Writing your thesis (and using your publications)

So, you’re finally writing your thesis, and hey you were one of those great students who published as you went along – Congratulations! But how do you deal with incorporating that published work into your thesis? Did you write all the best stuff already, and how you have to struggle away to find something original to say (or, an original way to say the something you already published)?

Self plagiarism is when folks: “reuse their own previously written work or data in a ‘new’ written product without letting the reader know that this material has appeared elsewhere.” (Roig, 2003), and it’s a fair problem to raise (remember Žižek) with scholarly interest growing in the subject. But, as Roig notes “According to Hexam, ‘… the essence of self-plagiarism is [that] the author attempts to deceive the reader‘”.

So you just acknowledge the reuse, and it’s fine right? …Well, unfortunately things seem to lack clarity on that front. This is a thorny issue (it would be less thorny if I were less keen to be in the rose garden), and relates to:

  1. Who owns the copyright to the work and will they give you appropriate permissions? (Likely the publisher and any co-authors)
  2. Is the work your own, solely, or did you co-author? (In which case you need permissions, and potentially some indication of what ideas were yours)
  3. What kind of use are you look at and how will that gel with submitting a PhD mongraph? (e.g. reuse, adaptation, and simple quotation; Perhaps this is an argument for the death of the thesis).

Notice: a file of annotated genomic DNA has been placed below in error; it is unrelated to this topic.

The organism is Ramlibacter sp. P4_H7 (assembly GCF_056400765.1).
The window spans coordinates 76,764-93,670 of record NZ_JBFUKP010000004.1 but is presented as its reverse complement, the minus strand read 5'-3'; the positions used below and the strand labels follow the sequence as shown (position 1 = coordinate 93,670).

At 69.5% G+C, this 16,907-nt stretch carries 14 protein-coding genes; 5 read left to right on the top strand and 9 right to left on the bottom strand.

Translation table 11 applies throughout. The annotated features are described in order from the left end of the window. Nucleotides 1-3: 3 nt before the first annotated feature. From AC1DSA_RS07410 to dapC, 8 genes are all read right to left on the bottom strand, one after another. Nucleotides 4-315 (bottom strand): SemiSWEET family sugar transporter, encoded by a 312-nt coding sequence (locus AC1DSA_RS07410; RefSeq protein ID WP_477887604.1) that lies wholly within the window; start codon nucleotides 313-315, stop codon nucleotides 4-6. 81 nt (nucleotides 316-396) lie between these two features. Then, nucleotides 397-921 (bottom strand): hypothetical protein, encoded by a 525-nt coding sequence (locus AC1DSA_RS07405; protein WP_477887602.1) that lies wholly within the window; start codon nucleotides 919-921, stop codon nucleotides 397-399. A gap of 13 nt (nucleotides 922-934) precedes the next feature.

Self Plagiarism and the Thesis

One of the things that surprised me when I was writing my thesis was the extent to which a lot of guidance available was down to disciplinary differences and tradition – making it very hard to know exactly what ‘hard and fast’ rules to follow (especially in interdiscplinary work). A simple google search indicates this is not an uncommon concern among PhD candidates. Basically, candidates should try to understand the situation, and I would advise not solely relying on supervisors or others to tell you what to do, instead use the legal and disciplinary context to have an informed conversation and negotiate what’s appropriate to your particular context. I’ve tried to collect together some resources people might find useful here:

  1. Materials from the OU
    1. Useful OU resources on writing your thesis – useful general guidance
    2. Candidate declaration form – which explicitly asks to note where material is drawn from (i.e., an implicit acceptance of drawing on published material)
    3. Examination guidance – gives guidance per 2, but with little else noted – this absence of guidance seems very common to me
  2. Stefan Rüger (from KMi) discusses thesis completion including various issues of “reuse” and self-plagiarism in this guide